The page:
The Verdecchia family came originally from the province of Rome, and choose the Tenuta La Pazzaglia estate between Lubriano and Castiglione in Teverina because for the potential they saw in the volcanic soil and predisposition of the gentle hillsides. Randolfo Verdecchio planted by hand most of the actual estate, restoring the original building which has a long verandah overlooking the vineyards and the valley of the Tevere river.

When I first tasted their Grechetto 109, made by the family’s daughter Maria Teresa, now the winemaker alongside her brother who manages the agricultural side, and sister who looks after sales and marketing, I was at a wine tasting at which there were a number of very important local whites.  I loved the 109 instantly, and still do, perhaps because it is an unsophisticated wine like me, or perhaps because it has a zesty aromatic palate in what is often a very mineral driven grape variety.  It remains high on my list of summer wines and we often serve it at Market to Table lunches at the studio.  Incidentally it was the name that initially captured my attention at that Lubriano degustazione. 109 is the clone number of the grechetto grape (there are two clones; 109 and 5) which (supposedly) came from Greece.   So I fell for the wine and the story, and then I met the charming Signor Randolfo himself and I sat under the terrace tasting his wines, (amongst them the Poggio Triale, and even silkier, smoother grechetto) and listening to the stories of a man and his family and the love for what they do.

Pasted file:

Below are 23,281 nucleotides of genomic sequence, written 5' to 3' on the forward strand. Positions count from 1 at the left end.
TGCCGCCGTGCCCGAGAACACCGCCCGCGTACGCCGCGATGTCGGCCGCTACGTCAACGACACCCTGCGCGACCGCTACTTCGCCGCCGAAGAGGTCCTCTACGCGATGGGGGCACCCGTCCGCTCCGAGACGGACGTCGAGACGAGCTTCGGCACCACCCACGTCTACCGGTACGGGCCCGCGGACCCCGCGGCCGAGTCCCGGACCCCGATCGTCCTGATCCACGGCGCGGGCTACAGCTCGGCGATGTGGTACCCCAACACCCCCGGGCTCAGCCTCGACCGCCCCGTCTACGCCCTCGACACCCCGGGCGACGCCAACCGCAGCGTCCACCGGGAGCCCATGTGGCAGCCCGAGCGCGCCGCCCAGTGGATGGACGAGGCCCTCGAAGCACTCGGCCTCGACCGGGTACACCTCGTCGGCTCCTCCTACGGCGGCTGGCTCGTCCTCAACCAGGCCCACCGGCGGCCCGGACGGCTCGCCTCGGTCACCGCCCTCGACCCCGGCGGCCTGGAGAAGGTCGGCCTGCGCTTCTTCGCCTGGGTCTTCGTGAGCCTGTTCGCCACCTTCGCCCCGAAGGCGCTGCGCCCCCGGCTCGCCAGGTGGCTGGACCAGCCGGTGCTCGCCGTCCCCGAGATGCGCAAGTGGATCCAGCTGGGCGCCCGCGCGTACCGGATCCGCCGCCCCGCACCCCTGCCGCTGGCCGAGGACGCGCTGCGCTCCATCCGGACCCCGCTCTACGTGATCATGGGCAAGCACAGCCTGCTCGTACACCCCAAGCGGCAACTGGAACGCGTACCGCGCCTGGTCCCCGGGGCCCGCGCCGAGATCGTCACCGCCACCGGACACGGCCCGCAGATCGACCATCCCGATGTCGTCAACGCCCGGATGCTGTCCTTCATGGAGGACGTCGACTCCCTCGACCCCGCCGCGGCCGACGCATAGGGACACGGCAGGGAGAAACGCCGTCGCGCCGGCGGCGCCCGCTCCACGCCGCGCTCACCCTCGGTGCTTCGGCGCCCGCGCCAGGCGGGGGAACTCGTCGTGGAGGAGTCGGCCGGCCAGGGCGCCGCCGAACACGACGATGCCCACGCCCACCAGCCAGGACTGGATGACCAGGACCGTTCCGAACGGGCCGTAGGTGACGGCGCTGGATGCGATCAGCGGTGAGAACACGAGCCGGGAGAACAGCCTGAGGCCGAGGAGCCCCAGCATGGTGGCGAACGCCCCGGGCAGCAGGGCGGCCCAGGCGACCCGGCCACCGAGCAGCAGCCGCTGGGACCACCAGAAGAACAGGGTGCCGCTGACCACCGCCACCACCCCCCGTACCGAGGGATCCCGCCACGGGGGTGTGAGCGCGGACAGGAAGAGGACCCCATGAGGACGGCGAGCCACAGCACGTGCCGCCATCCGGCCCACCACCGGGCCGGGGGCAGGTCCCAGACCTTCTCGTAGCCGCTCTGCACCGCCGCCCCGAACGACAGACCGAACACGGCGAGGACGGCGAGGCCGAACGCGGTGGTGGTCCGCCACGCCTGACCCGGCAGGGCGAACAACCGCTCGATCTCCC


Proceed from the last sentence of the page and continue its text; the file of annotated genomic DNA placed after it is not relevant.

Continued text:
Tenuta La Pazzaglia is at Strada Bagnoregio, n 4 and can be reached by driving out of Lubriano towards Castiglione in Teverina and turning right towards Sermugnano and Tenuta La Pazzaglia.  Follow the well posted and clear signs for several kilometers to reach the estate.  Telephone 0761 947 114 or email info@tenutalapazzaglia to arrange a tasting.


A list of my favourite local white wines would not be complete without Paolo e Noemia D’Amico‘s Calanchi di Vaiano Chardonnay.  Another one to drink on the terrace at Il Vecchio Mulino (if you happen to be in Lubriano).  Made by French born enologist Guillaume Gelly, who also did time with Robert and Vivienne Ritchie at Delatite Wines in north east Victoria, what a small world it is.


Brothers Renzo and Riccardo Cotarella from Monterubaglio in Umbria founded Falesco in 1979 with the intention of safeguarding the ancient grape varieties of the area around Lake Bolsena.  The wine made by locals in and around Montefiascone had a colourful legend for a history but the reputation of being a sloppy table wine made only for the locals.  Est-Est-Est was supposedly the inscription marked on to the door of a local cantina during the middle ages by an advance party sent by a German bishop on his way to Rome (est means is in latin, as in here is good wine).  The Cotarella brothers set about breathing new vigour into the vines that grow around the lake, including the historic Poggio di Gelsi vineyard, and lifting Est-Est-Est, a wine made with a blend of trebbiano, malvasia and roscetto grapes out of obscurity.  The family now also own a vineyard in Montecchio in Umbria which was designed to welcome visitors for tours and tastings.

You can visit Falesco in both of their locations, details on the website.


* It is true that Orvieto Classico has been sold to a wider market and exported for decades, making it a well known wine for the area, but the buying public equates Orvieto Classico with Umbria, while the area covers Lazio as well.

All photos are mine (amazingly, grazie Leonardo for my new old camera) and were taken at the Mottura estate.